lady; this is not my wife, nor ever in my life have I set eyes on her;
neither among all the girls I have seen in these islands is there the
like of my wife nor her match for symmetry and grace and beauty and
loveliness!" Then said Shawaki, "Describe her to me and acquaint me
with all her attributes, that I may have her in my mind; for I know
every girl in the Islands of Wak, being commander of the army of maids
and governor over them; wherefore, an thou describe her to me, I shall
know her and will contrive for thee to take her." Quoth he, "My wife
hath the fairest face and a form all grace; smooth is she of cheeks and
high of breasts with eyes of liquid light, calves and thighs plump to
sight, teeth snowy white, with dulcet speech dight; in speech soft and
bland as she were a willow-wand; her gifts are a moral and lips are red
as coral; her eyes wear natural Kohl-dye and her lower labia[FN#132] in
softness lie.  On her right cheek is a mole and on her waist, under her
navel, is a sign; her face shines as the rondure of the moon in sheen,
her waist is slight, her hips a heavy weight, and the water of her
mouth the sick doth heal, as it were Kausar or Salsabil."[FN#133] Said
the old woman, "Give me an increased account of her, Allah increase
thee of passion for her!" Quoth he, "My wife hath a face the fairest
fair and oval cheeks the rarest rare; neck long and spare and eyes that
Kohl wear; her side face shows the Anemones of Nu'uman, her mouth is
like a seal of cornelian and flashing teeth that lure and stand one in
stead of cup and ewer.  She is cast in the mould of pleasantness and
between her thighs is the throne of the Caliphate, there is no such
sanctuary among the Holy Places; as saith in its praise the poet,

"The name of what drave me distraught * Hath letters renowned
     among men:
A four into five multiplied * And a multiplied six into
     ten.[FN#134]"


Then Hasan wept and chanted the following Mawwál,[FN#135]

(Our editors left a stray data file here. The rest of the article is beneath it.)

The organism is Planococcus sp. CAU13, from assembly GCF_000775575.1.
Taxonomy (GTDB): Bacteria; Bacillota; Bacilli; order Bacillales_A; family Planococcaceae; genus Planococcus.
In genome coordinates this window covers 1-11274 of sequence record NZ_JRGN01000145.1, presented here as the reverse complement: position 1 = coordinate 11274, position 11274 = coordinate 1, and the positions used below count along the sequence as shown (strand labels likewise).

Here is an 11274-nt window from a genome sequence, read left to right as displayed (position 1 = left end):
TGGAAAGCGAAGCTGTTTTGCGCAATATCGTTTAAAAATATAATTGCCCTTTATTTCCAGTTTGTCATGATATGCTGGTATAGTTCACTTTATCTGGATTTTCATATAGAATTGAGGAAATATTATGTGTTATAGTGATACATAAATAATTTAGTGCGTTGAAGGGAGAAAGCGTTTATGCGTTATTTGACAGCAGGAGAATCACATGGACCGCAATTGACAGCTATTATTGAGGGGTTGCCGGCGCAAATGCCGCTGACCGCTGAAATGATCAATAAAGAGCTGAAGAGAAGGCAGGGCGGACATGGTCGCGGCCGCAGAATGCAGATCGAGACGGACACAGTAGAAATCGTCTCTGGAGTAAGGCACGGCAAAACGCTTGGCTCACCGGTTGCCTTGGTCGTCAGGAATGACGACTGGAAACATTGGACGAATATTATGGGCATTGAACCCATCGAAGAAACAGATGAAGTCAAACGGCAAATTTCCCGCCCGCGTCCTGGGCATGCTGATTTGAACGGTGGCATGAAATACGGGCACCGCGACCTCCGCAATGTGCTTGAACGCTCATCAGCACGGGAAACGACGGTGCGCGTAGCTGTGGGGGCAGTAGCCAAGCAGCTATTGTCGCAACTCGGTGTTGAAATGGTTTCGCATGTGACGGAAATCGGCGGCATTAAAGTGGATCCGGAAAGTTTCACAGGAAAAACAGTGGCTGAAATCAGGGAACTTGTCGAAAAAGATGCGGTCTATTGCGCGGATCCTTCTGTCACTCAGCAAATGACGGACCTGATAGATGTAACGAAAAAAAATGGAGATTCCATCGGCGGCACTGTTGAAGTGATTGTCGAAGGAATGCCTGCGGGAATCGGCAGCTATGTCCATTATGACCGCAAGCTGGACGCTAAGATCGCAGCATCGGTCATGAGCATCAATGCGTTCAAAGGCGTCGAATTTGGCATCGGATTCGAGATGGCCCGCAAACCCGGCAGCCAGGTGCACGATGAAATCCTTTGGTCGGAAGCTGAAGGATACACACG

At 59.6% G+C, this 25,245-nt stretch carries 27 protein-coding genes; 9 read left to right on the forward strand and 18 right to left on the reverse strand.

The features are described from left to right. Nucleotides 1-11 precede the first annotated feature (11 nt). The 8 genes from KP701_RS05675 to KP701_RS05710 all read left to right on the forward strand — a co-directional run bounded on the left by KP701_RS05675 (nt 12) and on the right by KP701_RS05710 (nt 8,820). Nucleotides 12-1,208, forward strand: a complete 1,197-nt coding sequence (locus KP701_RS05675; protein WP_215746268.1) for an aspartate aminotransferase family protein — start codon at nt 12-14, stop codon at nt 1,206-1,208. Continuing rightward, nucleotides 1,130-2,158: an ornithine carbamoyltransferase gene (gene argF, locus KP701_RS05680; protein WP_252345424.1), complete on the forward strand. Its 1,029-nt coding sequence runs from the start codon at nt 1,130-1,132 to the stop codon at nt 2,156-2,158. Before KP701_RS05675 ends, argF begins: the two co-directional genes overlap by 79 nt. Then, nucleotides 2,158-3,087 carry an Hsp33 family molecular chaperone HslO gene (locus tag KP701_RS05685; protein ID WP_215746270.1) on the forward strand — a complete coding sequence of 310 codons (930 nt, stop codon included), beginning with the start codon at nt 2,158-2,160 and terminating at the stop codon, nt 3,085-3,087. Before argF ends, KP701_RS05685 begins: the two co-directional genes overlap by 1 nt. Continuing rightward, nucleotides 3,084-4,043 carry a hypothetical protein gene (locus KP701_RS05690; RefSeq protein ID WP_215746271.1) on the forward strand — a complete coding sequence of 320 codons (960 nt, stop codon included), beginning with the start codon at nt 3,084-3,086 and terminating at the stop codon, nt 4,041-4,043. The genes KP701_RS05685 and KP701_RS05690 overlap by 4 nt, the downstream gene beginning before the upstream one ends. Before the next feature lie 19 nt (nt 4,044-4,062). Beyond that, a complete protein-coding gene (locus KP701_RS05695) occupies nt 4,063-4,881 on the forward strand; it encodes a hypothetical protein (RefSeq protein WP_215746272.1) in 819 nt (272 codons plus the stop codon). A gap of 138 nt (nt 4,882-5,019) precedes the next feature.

"O heart, an lover false thee, shun the parting bane * Nor to
     forgetfulness thy thoughts constrain:
Be patient; thou shalt bury all thy foes; * Allah ne'er falseth
     man of patience fain."


And this also,

"An wouldst be life,long safe, vaunt not delight; * Never
     despair, nor wone o'erjoyed in sprite!
Forbear, rejoice not, mourn not o'er thy plight * And in ill day
     'Have not we oped?'—recite."[FN#136]


Thereupon the old woman bowed her head groundwards awhile, then,
raising it, said, "Laud be to the Lord, the Mighty of Award! Indeed I
am afflicted with thee, O Hasan!  Would Heaven I had never known thee! 
This woman, whom thou describest to me as thy wife, I know by
description and I know her to be none other than the eldest daughter of
the Supreme King, she who ruleth over all the Islands of Wak.  So open
both eyes and consider thy case; and if thou be asleep, awake; for, if
this woman be indeed thy wife, it is impossible for thee ever to obtain
her, and though thou come to her, yet couldst thou not avail to her
possession, since between thee and her the distance is as that between
earth and Heaven.  Wherefore, O my son, return presently and cast not
thyself into destruction nor cast me with thee; for meseemeth thou hast
no lot in her; so return whence thou camest lest our lives be lost." 
And she feared for herself and for him.  When Hasan heard her words, he
wept till he fainted and she left not sprinkling water on his face,
till he came to himself, when he continued to weep, so that he drenched
his dress with tears, for the much cark and care and chagrin which
betided him by reason of her words.  And indeed he despaired of life
and said to the old woman, "O my lady, and how shall I go back, after
having come hither?  Verily, I thought not thou wouldst forsake me nor
fail of the winning of my wish, especially as thou art the
Commander-in-chief of the army of the girls." Answered Shawahl, "O my
son, I doubted not but thy wife was a maid of the maids, and had I
known she was the King's daughter, I had not suffered thee to come
hither nor had I shown the troops to thee, for all the love I bear
thee.  But now, O my son, thou hast seen all the girls naked; so tell
me which of them pleaseth thee and I will give her to thee, in lieu of
thy wife, and do thou put it that thy wife and children are dead and
take her and return to thine own country in safety, ere thou fall into
the King's hand and I have no means of delivering thee.  So, Allah upon
thee, O my son, hearken unto me.  Choose thyself one of these damsels,
in the stead of yonder woman, and return presently to thy country in
safety and cause me not quaff the cup of thine anguish!  For, by Allah,
thou hast cast thyself into affliction sore and peril galore, wherefrom
none may avail to deliver thee evermore!" But Hasan hung down his head
and wept with long weeping and recited these couplets,

"'Blame not!' said I to all who blamčd me; * 'Mine eye-lids
     naught but tears were made to dree:'
The tears that brim these orbs have overflowed * My checks, for
     lovers and love's cruelty.